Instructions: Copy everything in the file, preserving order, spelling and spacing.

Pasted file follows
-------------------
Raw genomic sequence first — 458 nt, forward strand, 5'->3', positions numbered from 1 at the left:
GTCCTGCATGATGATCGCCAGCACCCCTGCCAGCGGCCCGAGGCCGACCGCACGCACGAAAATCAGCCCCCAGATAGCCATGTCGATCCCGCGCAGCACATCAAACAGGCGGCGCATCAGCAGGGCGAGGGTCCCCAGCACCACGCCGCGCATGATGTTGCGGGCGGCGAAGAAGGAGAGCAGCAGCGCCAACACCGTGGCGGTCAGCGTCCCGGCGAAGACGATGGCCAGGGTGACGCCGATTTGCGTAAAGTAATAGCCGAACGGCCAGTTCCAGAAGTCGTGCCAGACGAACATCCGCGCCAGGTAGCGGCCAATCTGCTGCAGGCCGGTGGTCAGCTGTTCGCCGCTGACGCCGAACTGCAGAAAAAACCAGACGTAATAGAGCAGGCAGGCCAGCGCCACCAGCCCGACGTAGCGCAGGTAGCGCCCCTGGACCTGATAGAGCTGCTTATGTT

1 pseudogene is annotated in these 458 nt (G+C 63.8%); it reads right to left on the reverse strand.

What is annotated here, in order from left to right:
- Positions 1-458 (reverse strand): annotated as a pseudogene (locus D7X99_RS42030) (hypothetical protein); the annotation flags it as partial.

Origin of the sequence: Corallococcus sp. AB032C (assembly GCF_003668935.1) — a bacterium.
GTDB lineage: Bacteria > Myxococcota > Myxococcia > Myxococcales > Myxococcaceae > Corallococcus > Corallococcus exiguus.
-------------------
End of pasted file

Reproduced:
Raw genomic sequence first — 458 nt, forward strand, 5'->3', positions numbered from 1 at the left:
GTCCTGCATGATGATCGCCAGCACCCCTGCCAGCGGCCCGAGGCCGACCGCACGCACGAAAATCAGCCCCCAGATAGCCATGTCGATCCCGCGCAGCACATCAAACAGGCGGCGCATCAGCAGGGCGAGGGTCCCCAGCACCACGCCGCGCATGATGTTGCGGGCGGCGAAGAAGGAGAGCAGCAGCGCCAACACCGTGGCGGTCAGCGTCCCGGCGAAGACGATGGCCAGGGTGACGCCGATTTGCGTAAAGTAATAGCCGAACGGCCAGTTCCAGAAGTCGTGCCAGACGAACATCCGCGCCAGGTAGCGGCCAATCTGCTGCAGGCCGGTGGTCAGCTGTTCGCCGCTGACGCCGAACTGCAGAAAAAACCAGACGTAATAGAGCAGGCAGGCCAGCGCCACCAGCCCGACGTAGCGCAGGTAGCGCCCCTGGACCTGATAGAGCTGCTTATGTT

1 pseudogene is annotated in these 458 nt (G+C 63.8%); it reads right to left on the reverse strand.

What is annotated here, in order from left to right:
- Positions 1-458 (reverse strand): annotated as a pseudogene (locus D7X99_RS42030) (hypothetical protein); the annotation flags it as partial.

Origin of the sequence: Corallococcus sp. AB032C (assembly GCF_003668935.1) — a bacterium.
GTDB lineage: Bacteria > Myxococcota > Myxococcia > Myxococcales > Myxococcaceae > Corallococcus > Corallococcus exiguus.